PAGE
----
This year has seen airline incidents flaring up in the news. united airlines has the dubious honor of leading this trend, thanks to certain publicized mishaps aboard their aircraft in the last month or so. There was, of course, the big mistake with the unfortunate passenger David Dao, and then there’s the matter of Simon, the giant Continental rabbit that was found dead in his carrying crate while being shipped across the Atlantic to Chicago.

Regarding David Dao, he has somehow come to a settlement with United over his being ejected from an over-booked flight.

But the matter of Simon the bunny is only heating up, with his would-be owners from America now planning to take Legal Action against the carrier.

Death of a would-be giant

Simon was a 3-foot long rabbit that was sired from Darius, the current Guinness World Record holder for being the biggest bunny in the world. He was brought from a London-based breeder by a group of Iowan property owners with the intention of making Simon a star attraction for the Iowa State Fair. It was hoped that Simon, only 10 months old, would eventually grow to maturity with a size surpassing his father Darius and become the new world’s largest rabbit. His breeder had opined that such could be the case.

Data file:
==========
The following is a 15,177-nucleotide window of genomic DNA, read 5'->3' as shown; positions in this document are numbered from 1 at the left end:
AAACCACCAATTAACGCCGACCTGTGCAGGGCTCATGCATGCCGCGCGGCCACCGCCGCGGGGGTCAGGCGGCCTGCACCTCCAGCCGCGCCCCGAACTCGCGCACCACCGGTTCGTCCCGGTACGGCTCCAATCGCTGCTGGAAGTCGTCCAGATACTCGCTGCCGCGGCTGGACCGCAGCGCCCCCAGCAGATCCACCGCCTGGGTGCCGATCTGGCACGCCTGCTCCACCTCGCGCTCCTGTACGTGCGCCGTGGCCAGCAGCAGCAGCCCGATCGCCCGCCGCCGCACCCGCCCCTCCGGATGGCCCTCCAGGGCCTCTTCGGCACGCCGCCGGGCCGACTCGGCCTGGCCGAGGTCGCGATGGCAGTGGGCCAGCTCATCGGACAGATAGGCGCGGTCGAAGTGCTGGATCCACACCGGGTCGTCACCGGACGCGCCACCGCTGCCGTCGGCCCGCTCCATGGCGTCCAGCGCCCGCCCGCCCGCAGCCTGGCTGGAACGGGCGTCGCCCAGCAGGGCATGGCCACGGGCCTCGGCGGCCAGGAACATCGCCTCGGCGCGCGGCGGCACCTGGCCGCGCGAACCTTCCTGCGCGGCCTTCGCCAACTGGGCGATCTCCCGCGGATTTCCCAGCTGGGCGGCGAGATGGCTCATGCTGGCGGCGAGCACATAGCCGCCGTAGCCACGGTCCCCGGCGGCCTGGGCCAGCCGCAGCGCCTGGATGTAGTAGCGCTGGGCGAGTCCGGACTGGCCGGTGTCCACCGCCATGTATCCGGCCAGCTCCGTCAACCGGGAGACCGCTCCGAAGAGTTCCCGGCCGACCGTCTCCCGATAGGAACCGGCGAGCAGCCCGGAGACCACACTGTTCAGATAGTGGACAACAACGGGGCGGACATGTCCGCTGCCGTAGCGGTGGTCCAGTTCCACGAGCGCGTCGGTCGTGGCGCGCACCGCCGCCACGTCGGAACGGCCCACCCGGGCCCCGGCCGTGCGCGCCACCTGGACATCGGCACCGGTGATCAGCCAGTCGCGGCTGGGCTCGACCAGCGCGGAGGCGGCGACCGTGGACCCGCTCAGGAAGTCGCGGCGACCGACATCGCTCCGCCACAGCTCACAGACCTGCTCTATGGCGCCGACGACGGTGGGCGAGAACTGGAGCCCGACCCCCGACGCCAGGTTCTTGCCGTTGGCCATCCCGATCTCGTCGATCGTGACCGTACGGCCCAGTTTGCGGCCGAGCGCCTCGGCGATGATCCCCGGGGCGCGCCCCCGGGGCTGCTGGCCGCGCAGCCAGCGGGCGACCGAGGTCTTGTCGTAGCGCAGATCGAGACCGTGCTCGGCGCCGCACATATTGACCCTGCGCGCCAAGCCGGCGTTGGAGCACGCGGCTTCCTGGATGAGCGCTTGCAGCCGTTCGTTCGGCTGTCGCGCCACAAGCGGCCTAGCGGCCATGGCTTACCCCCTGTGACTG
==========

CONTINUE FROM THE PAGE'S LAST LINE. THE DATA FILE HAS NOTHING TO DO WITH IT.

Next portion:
But the discovery of Simon dead aboard the United Airlines flight that brought him from London to Chicago changed those plans.

The buyers from Iowa, who pooled together $2,330 to buy the bunny, have gotten together to threaten legal action against UA unless they are compensated for their loss. Their lawyer Guy Cook is also calling for the airline to conduct a new going-over of their company policies towards transporting animals in their aircraft.

United itself has been in regular contact with Simon’s British breeder for some time now.

However, Cook has said on behalf of his clients that this step was insufficient to address the matter thoroughly.

Lost evidence

No conclusion has been made yet as to the reasons for Simon’s death. Staff from his United Airlines flight reported that after touching down at O’Hare International Airport, they checked up on the rabbit and found him in “apparent good condition.” Another check of his shipping crate a half hour later noted that Simon was well enough to move around his container.

But a follow-up inspection by staff reported the bunny as “motionless.” Further examination revealed that Simon had died.

Another point that Guy Cook is questioning was United’s action of having Simon’s carcass cremated without first getting permission from either his breeder or his owners from Iowa, condemning it as “destruction of evidence.” The legal case filed against the carrier demands that they publicized their whole account of Simon’s death, including CCTV footage.